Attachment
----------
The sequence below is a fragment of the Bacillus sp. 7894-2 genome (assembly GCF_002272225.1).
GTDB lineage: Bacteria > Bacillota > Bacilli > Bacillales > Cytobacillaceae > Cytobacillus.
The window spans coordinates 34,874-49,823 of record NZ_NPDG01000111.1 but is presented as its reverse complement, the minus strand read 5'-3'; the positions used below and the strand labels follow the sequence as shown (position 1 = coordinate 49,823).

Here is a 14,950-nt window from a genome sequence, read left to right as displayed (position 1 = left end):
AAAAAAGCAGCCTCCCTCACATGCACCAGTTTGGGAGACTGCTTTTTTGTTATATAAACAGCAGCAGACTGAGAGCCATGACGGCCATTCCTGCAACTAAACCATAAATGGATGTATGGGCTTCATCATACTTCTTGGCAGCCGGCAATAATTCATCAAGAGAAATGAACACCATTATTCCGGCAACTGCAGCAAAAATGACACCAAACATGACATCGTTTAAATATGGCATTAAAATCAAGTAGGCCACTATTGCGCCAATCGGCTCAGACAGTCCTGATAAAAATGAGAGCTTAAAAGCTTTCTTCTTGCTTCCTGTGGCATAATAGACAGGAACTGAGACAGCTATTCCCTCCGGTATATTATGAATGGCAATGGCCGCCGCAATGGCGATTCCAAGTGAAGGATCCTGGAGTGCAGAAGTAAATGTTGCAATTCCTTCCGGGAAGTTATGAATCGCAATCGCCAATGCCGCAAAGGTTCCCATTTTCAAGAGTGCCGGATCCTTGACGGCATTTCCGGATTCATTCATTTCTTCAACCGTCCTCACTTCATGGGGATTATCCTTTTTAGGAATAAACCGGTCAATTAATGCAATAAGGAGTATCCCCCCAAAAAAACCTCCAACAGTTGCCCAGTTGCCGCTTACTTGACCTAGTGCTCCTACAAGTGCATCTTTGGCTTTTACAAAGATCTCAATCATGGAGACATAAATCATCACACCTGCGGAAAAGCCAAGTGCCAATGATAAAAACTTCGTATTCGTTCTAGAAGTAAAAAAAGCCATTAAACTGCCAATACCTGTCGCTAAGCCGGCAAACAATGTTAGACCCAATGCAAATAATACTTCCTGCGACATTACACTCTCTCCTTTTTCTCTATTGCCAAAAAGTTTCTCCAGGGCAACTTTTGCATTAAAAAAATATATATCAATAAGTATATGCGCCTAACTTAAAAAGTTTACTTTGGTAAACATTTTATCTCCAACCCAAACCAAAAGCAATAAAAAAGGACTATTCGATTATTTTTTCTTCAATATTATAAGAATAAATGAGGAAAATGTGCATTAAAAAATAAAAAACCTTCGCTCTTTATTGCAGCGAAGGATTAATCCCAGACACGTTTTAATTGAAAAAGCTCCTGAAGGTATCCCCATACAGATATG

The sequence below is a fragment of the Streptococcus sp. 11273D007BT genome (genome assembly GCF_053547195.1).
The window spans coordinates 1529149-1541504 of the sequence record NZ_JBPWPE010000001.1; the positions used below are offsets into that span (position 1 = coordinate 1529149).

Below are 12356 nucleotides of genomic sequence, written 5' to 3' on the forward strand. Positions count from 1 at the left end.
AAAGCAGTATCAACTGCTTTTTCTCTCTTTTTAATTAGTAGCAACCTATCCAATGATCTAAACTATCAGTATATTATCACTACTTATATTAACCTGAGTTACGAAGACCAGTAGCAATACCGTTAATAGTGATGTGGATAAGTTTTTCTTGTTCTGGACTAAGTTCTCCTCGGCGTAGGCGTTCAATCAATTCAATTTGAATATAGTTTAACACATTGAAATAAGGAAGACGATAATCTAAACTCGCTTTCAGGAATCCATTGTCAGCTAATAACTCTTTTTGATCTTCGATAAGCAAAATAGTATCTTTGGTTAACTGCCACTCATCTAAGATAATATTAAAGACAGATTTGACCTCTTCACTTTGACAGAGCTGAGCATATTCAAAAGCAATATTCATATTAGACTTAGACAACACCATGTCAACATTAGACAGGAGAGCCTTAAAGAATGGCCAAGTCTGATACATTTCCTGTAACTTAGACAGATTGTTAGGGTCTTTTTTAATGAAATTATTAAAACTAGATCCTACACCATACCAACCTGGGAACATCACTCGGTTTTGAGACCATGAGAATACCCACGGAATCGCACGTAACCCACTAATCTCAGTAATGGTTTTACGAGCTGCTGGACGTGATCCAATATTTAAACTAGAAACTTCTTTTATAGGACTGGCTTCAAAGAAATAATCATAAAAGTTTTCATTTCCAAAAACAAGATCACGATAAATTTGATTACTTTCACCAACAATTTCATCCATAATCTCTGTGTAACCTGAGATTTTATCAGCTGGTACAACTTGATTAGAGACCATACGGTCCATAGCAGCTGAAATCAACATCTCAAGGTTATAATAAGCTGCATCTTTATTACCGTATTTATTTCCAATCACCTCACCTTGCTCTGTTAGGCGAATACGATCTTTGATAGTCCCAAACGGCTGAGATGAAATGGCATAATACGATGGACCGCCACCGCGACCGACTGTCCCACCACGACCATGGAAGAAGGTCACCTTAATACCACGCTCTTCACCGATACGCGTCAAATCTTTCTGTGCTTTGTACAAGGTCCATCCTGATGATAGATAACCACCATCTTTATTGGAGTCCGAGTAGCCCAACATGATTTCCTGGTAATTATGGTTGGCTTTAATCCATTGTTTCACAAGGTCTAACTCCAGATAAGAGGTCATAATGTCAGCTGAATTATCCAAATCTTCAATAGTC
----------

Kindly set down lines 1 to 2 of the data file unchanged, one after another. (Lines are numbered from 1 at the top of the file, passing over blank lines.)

The sequence below is a fragment of the Bacillus sp. 7894-2 genome (assembly GCF_002272225.1).
GTDB lineage: Bacteria > Bacillota > Bacilli > Bacillales > Cytobacillaceae > Cytobacillus.